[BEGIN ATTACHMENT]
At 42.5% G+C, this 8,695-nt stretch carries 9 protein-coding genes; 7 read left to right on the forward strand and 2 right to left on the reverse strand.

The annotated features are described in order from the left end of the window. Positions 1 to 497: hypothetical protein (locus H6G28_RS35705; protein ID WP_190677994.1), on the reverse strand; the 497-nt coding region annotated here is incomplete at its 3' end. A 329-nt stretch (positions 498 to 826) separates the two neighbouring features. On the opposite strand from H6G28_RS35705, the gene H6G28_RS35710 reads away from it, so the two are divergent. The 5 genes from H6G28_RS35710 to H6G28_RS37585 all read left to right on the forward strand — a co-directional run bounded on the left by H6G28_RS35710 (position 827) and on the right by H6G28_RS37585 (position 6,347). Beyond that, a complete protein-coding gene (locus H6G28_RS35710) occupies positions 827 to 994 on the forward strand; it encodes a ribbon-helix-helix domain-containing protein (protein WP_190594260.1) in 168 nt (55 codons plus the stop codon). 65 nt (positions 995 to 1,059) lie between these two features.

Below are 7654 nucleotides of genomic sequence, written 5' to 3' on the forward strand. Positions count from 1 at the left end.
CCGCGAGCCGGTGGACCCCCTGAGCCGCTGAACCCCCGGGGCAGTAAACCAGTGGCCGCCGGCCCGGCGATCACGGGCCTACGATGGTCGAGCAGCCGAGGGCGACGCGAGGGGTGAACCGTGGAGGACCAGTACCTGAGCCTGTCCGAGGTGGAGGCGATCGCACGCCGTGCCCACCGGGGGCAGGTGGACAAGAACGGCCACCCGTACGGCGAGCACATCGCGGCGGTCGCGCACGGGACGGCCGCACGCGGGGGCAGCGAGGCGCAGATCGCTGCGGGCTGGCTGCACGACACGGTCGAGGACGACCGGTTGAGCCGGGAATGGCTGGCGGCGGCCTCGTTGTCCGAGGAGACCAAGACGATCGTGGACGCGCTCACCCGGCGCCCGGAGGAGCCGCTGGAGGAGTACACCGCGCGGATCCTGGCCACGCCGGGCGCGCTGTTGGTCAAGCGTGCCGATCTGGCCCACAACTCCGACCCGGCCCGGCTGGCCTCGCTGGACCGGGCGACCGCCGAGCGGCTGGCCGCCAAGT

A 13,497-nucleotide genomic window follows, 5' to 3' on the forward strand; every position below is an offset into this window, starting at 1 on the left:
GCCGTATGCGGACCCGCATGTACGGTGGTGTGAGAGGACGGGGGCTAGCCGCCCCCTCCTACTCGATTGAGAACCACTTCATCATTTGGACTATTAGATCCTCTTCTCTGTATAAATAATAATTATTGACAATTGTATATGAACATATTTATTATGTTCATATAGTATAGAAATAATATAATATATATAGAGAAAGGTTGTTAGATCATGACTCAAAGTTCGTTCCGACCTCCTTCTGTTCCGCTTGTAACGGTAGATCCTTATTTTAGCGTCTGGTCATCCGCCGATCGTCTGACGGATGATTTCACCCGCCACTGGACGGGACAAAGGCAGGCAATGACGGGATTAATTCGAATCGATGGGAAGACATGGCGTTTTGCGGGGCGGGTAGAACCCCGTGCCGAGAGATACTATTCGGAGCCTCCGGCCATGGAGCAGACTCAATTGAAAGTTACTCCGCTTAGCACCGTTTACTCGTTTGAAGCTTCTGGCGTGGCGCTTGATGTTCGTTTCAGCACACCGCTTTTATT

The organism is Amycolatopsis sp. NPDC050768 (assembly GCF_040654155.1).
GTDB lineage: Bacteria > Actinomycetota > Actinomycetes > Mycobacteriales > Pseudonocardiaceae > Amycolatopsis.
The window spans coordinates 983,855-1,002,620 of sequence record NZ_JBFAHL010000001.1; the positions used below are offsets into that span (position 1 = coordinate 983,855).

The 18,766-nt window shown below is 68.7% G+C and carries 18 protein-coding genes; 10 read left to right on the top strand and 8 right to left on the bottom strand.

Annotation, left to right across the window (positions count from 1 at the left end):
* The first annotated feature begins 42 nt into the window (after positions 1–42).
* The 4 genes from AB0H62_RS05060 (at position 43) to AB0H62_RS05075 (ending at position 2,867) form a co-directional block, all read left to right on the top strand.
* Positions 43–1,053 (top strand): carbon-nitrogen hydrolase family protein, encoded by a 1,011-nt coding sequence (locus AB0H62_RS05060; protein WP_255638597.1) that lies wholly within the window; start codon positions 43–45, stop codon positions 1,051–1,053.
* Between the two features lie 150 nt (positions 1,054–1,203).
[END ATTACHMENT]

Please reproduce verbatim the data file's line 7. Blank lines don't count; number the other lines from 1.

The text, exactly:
The organism is Amycolatopsis sp. NPDC050768 (assembly GCF_040654155.1).